St. John’s University’s class of 2007, along with family and friends, celebrated Commencement on May 13. The graduating class included 2,577 students graduating with either undergraduate or graduate degrees.
The event began at 1:30 p.m. with the procession of graduates. “Our graduates have worked hard and today that hard work bears wonderful fruit,” said Rev. Donald Harrington, president of St. John’s University.
During the ceremony, many individuals were awarded for their outstanding work, including Patricia Shea, who earned the President’s Medal for her efforts in founding MOMMAS House. According to Provost Dr. Julia Upton, the work Shea put in to founding MOMMAS House showcases her “compassionate concern for young women with nowhere else to turn.” Reverend Robert Stephanopoulos, professor of theology at St. John’s for 20 years, as well as a Greek Orthodox priest, was awarded an Honorary Doctor of Sacred Theology degree, while Dr. Normand Francis, president of Xavier University, received an Honorary Doctor of Laws degree. George Stephanopoulos, the keynote speaker at the ceremony, also received an Honorary Doctor of Laws degree. “About 25 years ago I promised my parents that I would go to Law School and I never made it – but today I finally got the degree from St. John’s,” he said.
Stephanopoulos applauded students who had to overcome many hardships on their way to graduation. “It’s humbling for me to stand before a class filled with so many people who have struggled against the odds; without the resources that so many others take for granted, to be here today,” he said.
Stephanopoulos spoke about the influence that his father had on him. “He’s kind, but tough in the best possible way,” he noted. “He taught me the importance of faith and family and community, inspired me to serve, insisted on excellence.”
It was his parents, in fact, who first sparked his interest in politics. “One gift I received from both of my parents is the love of politics,” said Stephanopoulos. “I know that does seem like a big leap from the priesthood; as Father Harrington said I didn’t follow in my father’s footsteps. But we are Greek, and we Greeks like to think we invented politics.”
He then shared his favorite definition of the word “politics,” as given by Czech president Vaclav Havel in his inaugural address in 1989 after the fall of the Berlin Wall. He said, “Politics can’t just be the art of the possible, it must also be the art of the impossible.’ Try to change people’s lives for the better.”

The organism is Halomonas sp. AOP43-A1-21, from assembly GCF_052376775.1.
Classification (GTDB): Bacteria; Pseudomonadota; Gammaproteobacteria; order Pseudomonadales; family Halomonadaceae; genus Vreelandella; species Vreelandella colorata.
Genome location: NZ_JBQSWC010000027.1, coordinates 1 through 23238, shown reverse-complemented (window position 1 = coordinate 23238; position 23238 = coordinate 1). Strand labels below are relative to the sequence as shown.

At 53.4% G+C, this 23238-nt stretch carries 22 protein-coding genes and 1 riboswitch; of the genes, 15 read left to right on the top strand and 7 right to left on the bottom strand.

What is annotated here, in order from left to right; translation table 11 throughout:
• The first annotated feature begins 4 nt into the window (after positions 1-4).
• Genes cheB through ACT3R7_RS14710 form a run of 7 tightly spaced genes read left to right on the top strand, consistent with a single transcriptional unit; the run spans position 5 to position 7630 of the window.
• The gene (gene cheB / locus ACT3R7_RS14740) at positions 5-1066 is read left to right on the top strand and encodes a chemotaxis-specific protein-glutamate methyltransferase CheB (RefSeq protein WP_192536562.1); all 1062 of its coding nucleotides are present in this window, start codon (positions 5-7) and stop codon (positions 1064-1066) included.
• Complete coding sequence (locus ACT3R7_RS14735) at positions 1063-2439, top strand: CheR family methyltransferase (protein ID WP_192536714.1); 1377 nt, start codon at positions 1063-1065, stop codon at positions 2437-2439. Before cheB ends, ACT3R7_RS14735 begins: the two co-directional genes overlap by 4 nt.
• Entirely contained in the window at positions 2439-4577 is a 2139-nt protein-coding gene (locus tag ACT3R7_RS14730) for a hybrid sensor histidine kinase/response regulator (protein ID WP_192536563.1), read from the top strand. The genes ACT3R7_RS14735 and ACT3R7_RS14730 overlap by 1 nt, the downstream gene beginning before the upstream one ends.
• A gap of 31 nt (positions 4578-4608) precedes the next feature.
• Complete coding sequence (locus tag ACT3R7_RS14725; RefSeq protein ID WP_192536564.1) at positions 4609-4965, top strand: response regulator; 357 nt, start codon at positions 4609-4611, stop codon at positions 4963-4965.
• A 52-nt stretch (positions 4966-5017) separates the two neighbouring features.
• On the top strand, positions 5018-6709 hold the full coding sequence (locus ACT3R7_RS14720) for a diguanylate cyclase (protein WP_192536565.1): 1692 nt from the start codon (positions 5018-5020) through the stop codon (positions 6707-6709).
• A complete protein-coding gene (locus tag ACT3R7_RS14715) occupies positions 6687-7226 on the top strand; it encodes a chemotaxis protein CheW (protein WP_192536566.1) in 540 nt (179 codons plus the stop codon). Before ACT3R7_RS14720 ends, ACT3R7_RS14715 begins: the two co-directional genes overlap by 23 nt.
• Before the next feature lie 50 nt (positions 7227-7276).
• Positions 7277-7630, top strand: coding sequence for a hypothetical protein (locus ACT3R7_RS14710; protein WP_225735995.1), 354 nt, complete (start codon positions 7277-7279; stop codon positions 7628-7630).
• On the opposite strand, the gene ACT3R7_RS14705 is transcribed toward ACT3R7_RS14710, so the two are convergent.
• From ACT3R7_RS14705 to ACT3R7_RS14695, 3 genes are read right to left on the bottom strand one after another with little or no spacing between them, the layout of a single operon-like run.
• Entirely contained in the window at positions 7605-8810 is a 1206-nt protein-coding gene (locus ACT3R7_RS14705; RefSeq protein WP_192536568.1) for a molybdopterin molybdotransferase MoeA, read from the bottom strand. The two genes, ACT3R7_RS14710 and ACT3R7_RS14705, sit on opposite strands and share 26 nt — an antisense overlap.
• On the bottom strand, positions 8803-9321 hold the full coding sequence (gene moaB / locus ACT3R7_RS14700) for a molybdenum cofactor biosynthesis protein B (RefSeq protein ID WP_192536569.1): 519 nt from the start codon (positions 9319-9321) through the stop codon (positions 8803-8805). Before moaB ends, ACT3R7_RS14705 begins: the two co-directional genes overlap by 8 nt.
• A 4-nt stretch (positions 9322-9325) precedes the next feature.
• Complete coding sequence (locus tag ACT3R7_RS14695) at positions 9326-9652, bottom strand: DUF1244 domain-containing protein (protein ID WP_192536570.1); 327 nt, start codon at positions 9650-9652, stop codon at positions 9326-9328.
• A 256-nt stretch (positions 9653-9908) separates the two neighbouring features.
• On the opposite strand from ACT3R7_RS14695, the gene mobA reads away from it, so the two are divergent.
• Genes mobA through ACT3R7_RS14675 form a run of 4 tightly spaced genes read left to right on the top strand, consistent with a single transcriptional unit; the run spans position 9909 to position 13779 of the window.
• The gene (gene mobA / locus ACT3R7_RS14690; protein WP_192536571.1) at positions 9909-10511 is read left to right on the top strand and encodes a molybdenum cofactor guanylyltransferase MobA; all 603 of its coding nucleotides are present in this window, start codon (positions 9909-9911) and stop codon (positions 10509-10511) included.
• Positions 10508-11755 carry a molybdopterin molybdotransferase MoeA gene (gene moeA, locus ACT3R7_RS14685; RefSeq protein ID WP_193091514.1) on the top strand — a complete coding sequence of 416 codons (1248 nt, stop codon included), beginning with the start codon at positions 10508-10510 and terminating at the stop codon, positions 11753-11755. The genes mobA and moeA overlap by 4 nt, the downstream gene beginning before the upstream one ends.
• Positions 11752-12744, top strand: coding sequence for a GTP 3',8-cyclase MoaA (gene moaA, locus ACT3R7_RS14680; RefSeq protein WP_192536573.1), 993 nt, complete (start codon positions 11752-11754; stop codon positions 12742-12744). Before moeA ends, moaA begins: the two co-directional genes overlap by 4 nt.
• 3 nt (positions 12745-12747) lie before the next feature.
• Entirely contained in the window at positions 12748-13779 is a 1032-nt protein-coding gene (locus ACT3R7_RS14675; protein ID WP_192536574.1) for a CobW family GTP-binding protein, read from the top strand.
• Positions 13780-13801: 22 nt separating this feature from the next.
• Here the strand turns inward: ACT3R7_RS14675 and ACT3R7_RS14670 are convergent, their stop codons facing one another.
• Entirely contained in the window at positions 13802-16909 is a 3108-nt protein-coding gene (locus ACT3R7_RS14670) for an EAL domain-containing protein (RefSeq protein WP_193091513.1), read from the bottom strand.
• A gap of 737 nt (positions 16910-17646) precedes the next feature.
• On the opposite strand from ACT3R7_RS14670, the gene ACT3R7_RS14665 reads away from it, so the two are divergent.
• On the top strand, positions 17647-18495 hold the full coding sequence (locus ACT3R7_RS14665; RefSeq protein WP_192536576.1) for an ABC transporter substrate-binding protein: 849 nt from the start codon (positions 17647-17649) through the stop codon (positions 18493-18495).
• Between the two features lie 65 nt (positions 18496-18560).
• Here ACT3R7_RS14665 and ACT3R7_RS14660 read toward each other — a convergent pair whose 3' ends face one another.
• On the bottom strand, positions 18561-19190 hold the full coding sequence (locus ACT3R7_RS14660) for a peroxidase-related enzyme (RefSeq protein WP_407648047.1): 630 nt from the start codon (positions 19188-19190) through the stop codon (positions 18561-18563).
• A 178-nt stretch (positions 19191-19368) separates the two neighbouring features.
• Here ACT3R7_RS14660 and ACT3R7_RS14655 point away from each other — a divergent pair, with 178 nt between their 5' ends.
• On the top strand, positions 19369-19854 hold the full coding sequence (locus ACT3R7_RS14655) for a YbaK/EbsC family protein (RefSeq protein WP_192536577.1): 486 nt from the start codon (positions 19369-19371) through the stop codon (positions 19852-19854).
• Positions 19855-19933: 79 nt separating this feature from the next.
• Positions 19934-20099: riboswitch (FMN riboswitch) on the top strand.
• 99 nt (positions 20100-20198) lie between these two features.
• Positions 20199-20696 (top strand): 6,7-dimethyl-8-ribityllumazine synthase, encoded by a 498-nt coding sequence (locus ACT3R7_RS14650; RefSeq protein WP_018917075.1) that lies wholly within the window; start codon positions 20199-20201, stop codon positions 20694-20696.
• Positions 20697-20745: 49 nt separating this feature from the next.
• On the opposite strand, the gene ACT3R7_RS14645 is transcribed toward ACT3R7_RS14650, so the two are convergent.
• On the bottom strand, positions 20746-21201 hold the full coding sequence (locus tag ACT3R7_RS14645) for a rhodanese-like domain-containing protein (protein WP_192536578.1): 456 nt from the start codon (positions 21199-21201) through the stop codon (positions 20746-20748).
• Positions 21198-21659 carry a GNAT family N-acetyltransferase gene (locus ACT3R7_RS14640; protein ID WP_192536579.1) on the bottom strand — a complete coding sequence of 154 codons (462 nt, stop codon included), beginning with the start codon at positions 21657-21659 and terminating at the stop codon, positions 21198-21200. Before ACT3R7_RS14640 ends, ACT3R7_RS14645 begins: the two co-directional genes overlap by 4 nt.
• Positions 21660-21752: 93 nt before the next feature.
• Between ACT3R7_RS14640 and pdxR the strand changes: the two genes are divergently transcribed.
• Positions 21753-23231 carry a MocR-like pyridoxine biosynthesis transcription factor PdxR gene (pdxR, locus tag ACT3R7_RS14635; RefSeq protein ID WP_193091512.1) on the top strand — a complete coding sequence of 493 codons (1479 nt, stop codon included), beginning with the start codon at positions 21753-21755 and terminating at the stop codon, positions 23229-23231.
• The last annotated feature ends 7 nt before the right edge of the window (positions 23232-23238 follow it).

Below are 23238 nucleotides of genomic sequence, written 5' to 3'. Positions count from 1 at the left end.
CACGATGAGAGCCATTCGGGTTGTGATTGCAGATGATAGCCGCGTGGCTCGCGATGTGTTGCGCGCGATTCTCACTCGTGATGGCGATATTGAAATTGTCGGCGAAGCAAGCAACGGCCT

He added that although most of the graduates would not enter into the field of politics, “St. John’s has prepared you to dedicate at least part of your life to practicing that art of the impossible.” He continued, “You’ve been taught that service – trying to change people’s lives for the better; it’s what we’re called to do.”
Stephanopoulos reminded students, “One of your duties is to make sense of these confusing times. To make your world better as you make your way in it; to practice the human art of the impossible.”
He also shared three important reminders he has received over the years. “The first was from my dad on the day President Clinton won back in 1992,” he explained. “My dad called me down in Little Rock with congratulations and words to remember amidst the thrill of success. All he said was ‘keep your balance.’ Enjoy your success, learn from your mistakes. If you keep your balance, you’ll be able to do both.”
Secondly, “On the day I was married and began a family of my own, my Godfather reminded my wife and I to always forgive the people we love,” he said. “Especially when we’re sure they don’t deserve it. That forgiveness is the heart of love and the beginning of happiness.”
Finally, “I’ll never forget the first time I read the words Robert Kennedy spoke more than 40 years ago,” he said. “In Capetown, South Africa, he said that ‘each time a man stands up for an ideal, or acts to improve others or strikes out against injustice, he sends forth a tiny ripple of hope, that crossing each other from a million different sectors of energy.” He added, “Those ripples build a current which can sweep down the mightiest walls of oppression and resistance.”
After Stephanopoulos concluded his speech, David Hadizadeh, a graduate from St. John’s College, gave the student address. He encouraged the graduates to, “have faith in your work, in your religion, in yourself.”